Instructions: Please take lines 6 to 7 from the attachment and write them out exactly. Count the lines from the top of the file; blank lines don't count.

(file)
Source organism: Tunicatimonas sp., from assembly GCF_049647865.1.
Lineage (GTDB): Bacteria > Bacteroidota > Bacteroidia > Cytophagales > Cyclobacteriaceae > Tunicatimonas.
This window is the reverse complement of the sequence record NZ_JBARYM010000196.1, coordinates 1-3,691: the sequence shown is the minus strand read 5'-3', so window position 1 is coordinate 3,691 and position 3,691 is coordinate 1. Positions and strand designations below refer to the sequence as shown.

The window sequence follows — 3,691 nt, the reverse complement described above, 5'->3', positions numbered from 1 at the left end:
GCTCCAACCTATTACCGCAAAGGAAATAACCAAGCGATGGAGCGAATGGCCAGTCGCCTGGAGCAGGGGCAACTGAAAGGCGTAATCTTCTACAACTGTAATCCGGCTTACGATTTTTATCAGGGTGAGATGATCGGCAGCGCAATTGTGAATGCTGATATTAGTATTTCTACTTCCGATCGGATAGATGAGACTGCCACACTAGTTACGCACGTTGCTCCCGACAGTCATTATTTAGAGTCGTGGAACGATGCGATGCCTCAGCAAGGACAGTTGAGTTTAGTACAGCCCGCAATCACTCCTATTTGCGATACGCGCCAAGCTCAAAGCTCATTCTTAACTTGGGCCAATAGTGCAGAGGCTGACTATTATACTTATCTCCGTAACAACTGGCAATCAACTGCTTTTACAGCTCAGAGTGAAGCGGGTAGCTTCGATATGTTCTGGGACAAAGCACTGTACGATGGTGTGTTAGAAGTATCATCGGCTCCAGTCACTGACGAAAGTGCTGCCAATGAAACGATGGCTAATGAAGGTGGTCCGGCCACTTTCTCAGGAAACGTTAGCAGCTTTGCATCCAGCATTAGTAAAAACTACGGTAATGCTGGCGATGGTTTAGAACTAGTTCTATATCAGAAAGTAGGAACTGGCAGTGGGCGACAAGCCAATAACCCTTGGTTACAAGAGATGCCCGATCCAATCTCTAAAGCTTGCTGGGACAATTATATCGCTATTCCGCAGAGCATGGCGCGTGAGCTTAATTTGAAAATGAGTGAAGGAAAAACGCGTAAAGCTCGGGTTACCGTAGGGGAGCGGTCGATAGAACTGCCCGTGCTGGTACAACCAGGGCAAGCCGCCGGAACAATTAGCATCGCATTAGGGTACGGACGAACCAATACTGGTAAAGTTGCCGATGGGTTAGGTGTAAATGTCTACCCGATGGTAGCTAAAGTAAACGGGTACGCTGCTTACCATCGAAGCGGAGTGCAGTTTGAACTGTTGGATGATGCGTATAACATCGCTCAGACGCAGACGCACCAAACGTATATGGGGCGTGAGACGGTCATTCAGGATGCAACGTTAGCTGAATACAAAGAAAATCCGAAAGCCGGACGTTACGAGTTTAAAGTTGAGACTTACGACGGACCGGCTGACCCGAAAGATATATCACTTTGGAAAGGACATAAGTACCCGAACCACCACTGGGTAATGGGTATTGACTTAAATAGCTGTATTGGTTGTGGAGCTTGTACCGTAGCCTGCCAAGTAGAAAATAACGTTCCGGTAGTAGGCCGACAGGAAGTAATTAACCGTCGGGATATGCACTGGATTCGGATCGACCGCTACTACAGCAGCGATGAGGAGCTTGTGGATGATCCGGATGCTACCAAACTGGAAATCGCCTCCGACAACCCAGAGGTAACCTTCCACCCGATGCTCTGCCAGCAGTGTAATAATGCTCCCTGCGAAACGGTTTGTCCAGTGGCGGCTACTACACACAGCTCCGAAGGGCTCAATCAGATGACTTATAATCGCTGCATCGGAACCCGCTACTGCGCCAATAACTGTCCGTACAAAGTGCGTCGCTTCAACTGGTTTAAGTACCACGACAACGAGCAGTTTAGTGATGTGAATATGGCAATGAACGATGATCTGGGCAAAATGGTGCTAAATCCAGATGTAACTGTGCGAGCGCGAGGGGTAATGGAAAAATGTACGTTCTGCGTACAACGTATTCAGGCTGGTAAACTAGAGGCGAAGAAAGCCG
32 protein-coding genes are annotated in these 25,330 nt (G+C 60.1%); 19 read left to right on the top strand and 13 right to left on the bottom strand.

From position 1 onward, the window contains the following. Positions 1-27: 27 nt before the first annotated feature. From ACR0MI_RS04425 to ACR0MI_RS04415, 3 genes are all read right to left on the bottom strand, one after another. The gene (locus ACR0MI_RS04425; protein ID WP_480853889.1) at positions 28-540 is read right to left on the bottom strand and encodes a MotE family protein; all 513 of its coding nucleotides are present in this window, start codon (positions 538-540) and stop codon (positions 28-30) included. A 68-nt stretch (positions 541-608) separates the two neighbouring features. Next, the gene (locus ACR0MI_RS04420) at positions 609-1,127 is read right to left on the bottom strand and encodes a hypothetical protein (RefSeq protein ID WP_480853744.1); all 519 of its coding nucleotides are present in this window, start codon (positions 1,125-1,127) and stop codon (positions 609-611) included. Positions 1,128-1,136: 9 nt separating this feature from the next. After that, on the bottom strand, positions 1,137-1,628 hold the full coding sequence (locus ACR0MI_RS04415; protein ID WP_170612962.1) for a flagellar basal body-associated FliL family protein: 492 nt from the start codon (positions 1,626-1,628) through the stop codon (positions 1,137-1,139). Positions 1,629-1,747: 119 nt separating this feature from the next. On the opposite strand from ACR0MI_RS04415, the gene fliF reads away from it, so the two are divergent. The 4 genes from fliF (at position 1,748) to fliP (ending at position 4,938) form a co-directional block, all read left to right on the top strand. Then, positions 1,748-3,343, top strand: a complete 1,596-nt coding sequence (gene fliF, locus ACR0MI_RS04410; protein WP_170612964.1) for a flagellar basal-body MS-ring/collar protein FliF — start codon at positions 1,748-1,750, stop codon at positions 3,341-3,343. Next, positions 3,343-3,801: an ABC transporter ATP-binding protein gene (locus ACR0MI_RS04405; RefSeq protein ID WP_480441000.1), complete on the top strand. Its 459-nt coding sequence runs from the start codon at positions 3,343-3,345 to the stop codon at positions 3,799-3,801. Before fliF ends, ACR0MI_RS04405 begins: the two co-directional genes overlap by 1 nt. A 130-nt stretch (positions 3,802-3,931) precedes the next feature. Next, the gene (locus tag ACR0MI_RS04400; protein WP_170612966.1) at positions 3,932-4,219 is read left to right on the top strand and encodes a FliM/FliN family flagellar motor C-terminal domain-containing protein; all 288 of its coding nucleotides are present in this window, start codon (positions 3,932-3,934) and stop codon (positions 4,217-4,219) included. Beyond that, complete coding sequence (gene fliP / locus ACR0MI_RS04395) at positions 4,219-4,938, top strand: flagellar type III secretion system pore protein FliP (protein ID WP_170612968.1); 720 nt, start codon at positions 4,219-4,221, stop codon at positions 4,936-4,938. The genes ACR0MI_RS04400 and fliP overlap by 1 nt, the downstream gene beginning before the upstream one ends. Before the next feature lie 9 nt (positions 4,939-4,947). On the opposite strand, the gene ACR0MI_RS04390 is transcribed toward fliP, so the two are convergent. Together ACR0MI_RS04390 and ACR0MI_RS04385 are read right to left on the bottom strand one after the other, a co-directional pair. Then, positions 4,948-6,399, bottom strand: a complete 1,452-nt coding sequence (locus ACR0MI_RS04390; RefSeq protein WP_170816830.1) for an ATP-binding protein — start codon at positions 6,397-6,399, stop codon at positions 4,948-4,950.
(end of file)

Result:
32 protein-coding genes are annotated in these 25,330 nt (G+C 60.1%); 19 read left to right on the top strand and 13 right to left on the bottom strand.

From position 1 onward, the window contains the following. Positions 1-27: 27 nt before the first annotated feature. From ACR0MI_RS04425 to ACR0MI_RS04415, 3 genes are all read right to left on the bottom strand, one after another. The gene (locus ACR0MI_RS04425; protein ID WP_480853889.1) at positions 28-540 is read right to left on the bottom strand and encodes a MotE family protein; all 513 of its coding nucleotides are present in this window, start codon (positions 538-540) and stop codon (positions 28-30) included. A 68-nt stretch (positions 541-608) separates the two neighbouring features. Next, the gene (locus ACR0MI_RS04420) at positions 609-1,127 is read right to left on the bottom strand and encodes a hypothetical protein (RefSeq protein ID WP_480853744.1); all 519 of its coding nucleotides are present in this window, start codon (positions 1,125-1,127) and stop codon (positions 609-611) included. Positions 1,128-1,136: 9 nt separating this feature from the next. After that, on the bottom strand, positions 1,137-1,628 hold the full coding sequence (locus ACR0MI_RS04415; protein ID WP_170612962.1) for a flagellar basal body-associated FliL family protein: 492 nt from the start codon (positions 1,626-1,628) through the stop codon (positions 1,137-1,139). Positions 1,629-1,747: 119 nt separating this feature from the next. On the opposite strand from ACR0MI_RS04415, the gene fliF reads away from it, so the two are divergent. The 4 genes from fliF (at position 1,748) to fliP (ending at position 4,938) form a co-directional block, all read left to right on the top strand. Then, positions 1,748-3,343, top strand: a complete 1,596-nt coding sequence (gene fliF, locus ACR0MI_RS04410; protein WP_170612964.1) for a flagellar basal-body MS-ring/collar protein FliF — start codon at positions 1,748-1,750, stop codon at positions 3,341-3,343. Next, positions 3,343-3,801: an ABC transporter ATP-binding protein gene (locus ACR0MI_RS04405; RefSeq protein ID WP_480441000.1), complete on the top strand. Its 459-nt coding sequence runs from the start codon at positions 3,343-3,345 to the stop codon at positions 3,799-3,801. Before fliF ends, ACR0MI_RS04405 begins: the two co-directional genes overlap by 1 nt. A 130-nt stretch (positions 3,802-3,931) precedes the next feature. Next, the gene (locus tag ACR0MI_RS04400; protein WP_170612966.1) at positions 3,932-4,219 is read left to right on the top strand and encodes a FliM/FliN family flagellar motor C-terminal domain-containing protein; all 288 of its coding nucleotides are present in this window, start codon (positions 3,932-3,934) and stop codon (positions 4,217-4,219) included. Beyond that, complete coding sequence (gene fliP / locus ACR0MI_RS04395) at positions 4,219-4,938, top strand: flagellar type III secretion system pore protein FliP (protein ID WP_170612968.1); 720 nt, start codon at positions 4,219-4,221, stop codon at positions 4,936-4,938. The genes ACR0MI_RS04400 and fliP overlap by 1 nt, the downstream gene beginning before the upstream one ends. Before the next feature lie 9 nt (positions 4,939-4,947). On the opposite strand, the gene ACR0MI_RS04390 is transcribed toward fliP, so the two are convergent. Together ACR0MI_RS04390 and ACR0MI_RS04385 are read right to left on the bottom strand one after the other, a co-directional pair. Then, positions 4,948-6,399, bottom strand: a complete 1,452-nt coding sequence (locus ACR0MI_RS04390; RefSeq protein WP_170816830.1) for an ATP-binding protein — start codon at positions 6,397-6,399, stop codon at positions 4,948-4,950.